no significant differences in  diarrhea at days 3 and 5 in 1 trial with 173 children > 6 months old  vomiting in analysis of 4 trials with 505 children (vomiting in 6 children overall)  Reference - Cochrane Database Syst Rev 2012 Jun 13;(6):CD005436 o systematic review of randomized placebo-controlled trials of oral zinc ≥ 5 mg/day in children aged 1-60 months with diarrhea  16 trials included 15,231 children with acute diarrhea (up to 14 days duration), 9 inpatient and 7 outpatient trials  6 trials included 2,968 children with persistent diarrhea (duration > 14 days), 4 inpatient and 2 outpatient trials  comparing zinc vs. placebo in acute diarrhea  weighted mean difference in duration of diarrhea -0.24 days (p < 0.001) but analysis limited by heterogeneity (p < 0.001)  no significant difference in rate of diarrhea at day 1 (RR 1.01) in analysis of 5 trials with 3,100 children  no significant difference in rate of diarrhea at day 3 (RR 0.97) or at day 5 (RR 0.94) in analysis of 6 trials  mean reduction in stool frequency 22.1% in 7 trials, but increase of 5% in 1 trial  12.7% vs. 7.6% vomiting (p < 0.001, NNH 19) in analysis of 11 trials with 4,438 children  comparing zinc vs. placebo in persistent diarrhea  weighted mean difference in duration of diarrhea -0.3 days (p < 0.001) in analysis of 5 trials with 489 children  no significant difference in rate of diarrhea at day 1 (RR 1) in analysis of 2 trials with 221 children  mean reduction in stool frequency 9.8% in 4 trials  2.8% vs. 0.001% vomiting (p = 0.047, NNH 35) in analysis of 4 trials with 2,969 children  Reference - Pediatrics 2008 Feb;121(2):326 most trials evaluating zinc supplementation for children < 5 years old with diarrhea due to acute gastroenteritis were conducted in developing countries; insufficient evidence regarding use of zinc supplementation in developed countries o based on systematic review of 18 randomized trials of zinc supplementation for children < 5 years old with diarrhea due to acute gastroenteritis o Reference - Aliment Pharmacol Ther 2008 Sep 15;28(6):713 o suspension form of zinc supplementation associated with better compliance than tablet form, with similar efficacy (level 2 [mid-level] evidence)  based on cohort study of 200 children with diarrhea in emergency setting of earthquake-affected region of Pakistan  Reference - J Coll Physicians Surg Pak 2010 Dec;20(12):837 zinc supplementation 2 mg/kg/day with or without copper may not reduce frequency or duration of acute diarrhea episodes in children in India (level 2 [mid-level] evidence) o based on randomized trial with baseline differences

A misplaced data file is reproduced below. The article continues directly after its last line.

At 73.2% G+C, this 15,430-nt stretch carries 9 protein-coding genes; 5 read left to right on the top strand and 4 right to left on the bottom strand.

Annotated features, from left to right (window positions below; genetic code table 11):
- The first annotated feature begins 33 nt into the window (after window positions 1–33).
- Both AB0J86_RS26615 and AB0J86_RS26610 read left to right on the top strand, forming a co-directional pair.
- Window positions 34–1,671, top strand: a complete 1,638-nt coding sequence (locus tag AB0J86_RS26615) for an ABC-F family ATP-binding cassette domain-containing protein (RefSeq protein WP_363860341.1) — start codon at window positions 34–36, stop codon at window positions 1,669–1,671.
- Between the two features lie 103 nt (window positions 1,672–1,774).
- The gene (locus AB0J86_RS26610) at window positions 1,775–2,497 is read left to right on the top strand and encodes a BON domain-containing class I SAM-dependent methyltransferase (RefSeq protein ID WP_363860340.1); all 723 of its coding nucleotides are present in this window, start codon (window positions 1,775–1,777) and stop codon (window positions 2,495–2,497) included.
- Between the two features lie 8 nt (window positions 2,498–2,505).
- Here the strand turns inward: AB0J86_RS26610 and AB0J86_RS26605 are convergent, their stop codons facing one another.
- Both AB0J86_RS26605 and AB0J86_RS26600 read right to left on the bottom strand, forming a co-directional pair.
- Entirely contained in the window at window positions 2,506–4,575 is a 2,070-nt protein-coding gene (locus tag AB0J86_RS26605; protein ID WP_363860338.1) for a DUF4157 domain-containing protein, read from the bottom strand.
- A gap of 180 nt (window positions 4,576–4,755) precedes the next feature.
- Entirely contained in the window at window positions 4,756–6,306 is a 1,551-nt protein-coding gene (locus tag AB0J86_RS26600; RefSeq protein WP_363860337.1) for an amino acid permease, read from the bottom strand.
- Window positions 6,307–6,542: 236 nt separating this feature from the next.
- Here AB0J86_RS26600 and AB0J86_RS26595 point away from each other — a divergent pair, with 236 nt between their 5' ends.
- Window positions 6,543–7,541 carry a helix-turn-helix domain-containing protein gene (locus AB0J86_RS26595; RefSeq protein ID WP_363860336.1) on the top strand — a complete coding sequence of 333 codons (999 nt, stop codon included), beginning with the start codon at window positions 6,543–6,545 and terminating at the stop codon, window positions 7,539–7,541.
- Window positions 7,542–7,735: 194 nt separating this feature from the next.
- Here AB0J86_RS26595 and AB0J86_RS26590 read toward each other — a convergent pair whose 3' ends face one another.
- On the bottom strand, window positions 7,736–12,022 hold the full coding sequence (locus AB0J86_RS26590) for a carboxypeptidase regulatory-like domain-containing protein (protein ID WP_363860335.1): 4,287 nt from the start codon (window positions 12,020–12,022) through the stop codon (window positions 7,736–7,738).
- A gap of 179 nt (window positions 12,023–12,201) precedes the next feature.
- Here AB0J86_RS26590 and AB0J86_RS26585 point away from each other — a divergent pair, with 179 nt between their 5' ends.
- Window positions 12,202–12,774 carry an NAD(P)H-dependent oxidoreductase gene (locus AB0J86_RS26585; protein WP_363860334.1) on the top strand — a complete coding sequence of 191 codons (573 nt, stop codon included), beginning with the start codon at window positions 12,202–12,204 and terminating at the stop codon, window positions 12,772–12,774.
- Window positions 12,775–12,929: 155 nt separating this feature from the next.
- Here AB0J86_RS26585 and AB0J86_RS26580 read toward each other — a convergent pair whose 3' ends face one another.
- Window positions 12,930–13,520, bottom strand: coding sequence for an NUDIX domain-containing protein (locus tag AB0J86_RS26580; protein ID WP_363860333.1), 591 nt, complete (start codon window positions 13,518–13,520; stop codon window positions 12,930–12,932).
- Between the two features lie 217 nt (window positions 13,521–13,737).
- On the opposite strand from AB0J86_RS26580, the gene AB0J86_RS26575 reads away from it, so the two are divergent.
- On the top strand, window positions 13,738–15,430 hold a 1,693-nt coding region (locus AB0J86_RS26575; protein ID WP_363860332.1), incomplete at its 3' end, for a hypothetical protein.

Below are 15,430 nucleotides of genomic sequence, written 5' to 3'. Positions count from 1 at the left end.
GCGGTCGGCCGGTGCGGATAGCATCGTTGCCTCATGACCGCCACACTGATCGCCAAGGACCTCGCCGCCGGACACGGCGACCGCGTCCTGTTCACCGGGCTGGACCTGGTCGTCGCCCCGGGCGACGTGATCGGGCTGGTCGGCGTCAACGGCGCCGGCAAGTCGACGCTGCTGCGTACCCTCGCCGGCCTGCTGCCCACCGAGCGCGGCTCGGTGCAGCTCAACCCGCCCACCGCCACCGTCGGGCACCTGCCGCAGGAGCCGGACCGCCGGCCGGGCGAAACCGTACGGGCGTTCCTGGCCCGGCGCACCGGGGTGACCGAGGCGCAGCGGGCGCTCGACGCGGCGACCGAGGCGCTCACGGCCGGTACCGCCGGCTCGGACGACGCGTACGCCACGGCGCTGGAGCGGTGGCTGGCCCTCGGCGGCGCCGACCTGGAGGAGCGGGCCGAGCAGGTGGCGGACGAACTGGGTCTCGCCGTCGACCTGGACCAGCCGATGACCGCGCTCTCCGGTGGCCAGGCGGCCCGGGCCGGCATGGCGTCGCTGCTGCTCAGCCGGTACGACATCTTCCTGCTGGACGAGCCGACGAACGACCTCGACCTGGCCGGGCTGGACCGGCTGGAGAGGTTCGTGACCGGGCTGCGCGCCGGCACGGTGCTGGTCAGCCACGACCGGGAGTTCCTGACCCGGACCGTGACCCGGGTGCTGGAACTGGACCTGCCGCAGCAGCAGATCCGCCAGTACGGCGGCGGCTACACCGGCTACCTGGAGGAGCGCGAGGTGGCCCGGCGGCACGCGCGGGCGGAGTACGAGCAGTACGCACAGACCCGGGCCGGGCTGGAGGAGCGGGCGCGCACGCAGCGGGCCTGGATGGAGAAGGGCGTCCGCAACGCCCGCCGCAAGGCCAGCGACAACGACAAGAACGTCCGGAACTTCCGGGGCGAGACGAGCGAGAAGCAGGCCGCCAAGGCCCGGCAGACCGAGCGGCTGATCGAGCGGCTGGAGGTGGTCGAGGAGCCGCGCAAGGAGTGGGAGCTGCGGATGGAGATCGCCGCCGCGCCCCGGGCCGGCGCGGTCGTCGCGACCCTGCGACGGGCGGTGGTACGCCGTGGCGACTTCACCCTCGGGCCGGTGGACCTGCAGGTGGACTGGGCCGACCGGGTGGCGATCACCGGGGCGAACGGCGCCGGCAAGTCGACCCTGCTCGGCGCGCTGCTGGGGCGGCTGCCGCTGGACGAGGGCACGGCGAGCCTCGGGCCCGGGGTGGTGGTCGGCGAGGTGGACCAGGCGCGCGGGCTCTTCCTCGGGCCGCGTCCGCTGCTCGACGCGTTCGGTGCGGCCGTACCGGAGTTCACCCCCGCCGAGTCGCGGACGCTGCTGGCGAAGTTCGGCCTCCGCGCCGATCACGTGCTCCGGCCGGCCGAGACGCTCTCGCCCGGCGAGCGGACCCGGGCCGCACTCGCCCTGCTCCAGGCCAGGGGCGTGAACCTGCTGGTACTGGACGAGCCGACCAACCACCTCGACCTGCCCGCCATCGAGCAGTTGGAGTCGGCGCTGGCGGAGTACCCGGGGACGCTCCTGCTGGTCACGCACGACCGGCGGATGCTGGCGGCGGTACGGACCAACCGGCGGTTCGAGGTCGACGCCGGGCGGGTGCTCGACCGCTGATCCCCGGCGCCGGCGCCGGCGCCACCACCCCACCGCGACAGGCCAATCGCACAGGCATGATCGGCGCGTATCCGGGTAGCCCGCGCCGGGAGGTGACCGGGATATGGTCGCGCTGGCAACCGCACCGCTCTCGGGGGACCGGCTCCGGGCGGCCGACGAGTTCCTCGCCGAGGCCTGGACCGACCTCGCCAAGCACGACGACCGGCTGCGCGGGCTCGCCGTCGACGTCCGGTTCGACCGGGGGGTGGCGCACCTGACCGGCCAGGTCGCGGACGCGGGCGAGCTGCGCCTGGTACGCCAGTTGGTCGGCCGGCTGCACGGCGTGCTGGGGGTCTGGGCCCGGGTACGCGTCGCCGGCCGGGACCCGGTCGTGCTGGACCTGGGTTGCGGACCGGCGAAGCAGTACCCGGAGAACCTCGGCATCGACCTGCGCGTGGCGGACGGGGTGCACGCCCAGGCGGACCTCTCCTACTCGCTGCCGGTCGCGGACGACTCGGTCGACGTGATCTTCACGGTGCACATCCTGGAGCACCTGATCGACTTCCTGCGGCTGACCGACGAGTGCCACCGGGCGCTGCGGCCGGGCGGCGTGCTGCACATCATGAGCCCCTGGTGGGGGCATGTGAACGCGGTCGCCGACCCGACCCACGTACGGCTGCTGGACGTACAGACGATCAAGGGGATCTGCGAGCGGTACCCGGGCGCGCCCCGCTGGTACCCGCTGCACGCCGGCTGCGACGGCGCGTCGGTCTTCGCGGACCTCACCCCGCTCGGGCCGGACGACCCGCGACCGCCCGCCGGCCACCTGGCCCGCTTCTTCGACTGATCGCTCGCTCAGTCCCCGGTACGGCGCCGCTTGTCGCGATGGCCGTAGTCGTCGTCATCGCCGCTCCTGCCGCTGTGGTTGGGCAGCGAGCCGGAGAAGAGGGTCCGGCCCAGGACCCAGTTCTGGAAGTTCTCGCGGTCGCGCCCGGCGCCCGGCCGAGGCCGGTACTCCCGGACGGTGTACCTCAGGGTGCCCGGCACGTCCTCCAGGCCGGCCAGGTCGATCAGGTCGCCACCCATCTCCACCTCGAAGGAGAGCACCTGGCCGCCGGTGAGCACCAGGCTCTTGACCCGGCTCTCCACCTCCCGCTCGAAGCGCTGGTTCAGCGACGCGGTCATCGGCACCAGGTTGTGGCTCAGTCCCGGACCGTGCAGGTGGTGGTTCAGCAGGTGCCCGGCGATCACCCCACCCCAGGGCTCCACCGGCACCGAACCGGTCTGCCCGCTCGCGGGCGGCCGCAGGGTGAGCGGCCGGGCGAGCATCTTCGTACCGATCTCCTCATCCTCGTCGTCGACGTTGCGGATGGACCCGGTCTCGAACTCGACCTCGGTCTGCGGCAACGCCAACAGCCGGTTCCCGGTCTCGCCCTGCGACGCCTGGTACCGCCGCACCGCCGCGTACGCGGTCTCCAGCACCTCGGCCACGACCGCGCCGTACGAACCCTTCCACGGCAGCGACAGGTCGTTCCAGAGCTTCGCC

o

o o o o

808 children living in India aged 6-59 months with acute diarrhea for < 72 hours randomized to 1 of 3 groups for 2 weeks and followed for 3 months  zinc 2 mg/kg/day orally  zinc 2 mg/kg/day plus copper 0.2 mg/kg/day orally  placebo baseline differences included dehydration status, receipt of oral rehydration solution, and serum zinc levels 9% did not complete trial and were excluded from analyses no significant differences among groups in frequency or duration of diarrhea episodes, duration of acute respiratory episodes or fever, or growth outcomes Reference - Pediatr Infect Dis J 2013 Jan;32(1):91

addition of vitamin A and micronutrient supplementation to zinc therapy may not improve diarrhea resolution in children (level 2 [mid-level] evidence) o based on randomized trial with inadequate statistical power o 167 children aged 6-24 months with diarrhea and moderate dehydration were given oral rehydration then randomized to 1 of 4 groups for 14 days  zinc plus placebo vitamin A  zinc plus other micronutrients plus vitamin A  zinc plus vitamin A  placebo o 6% fewer patients enrolled than planned due to dropouts before randomization o all 3 supplemented groups had significantly greater reduction in duration and volume of diarrhea compared to placebo (p < 0.0001 for each) o no significant difference in diarrhea outcomes among supplemented groups o Reference - J Pediatr 2011 Oct;159(4):633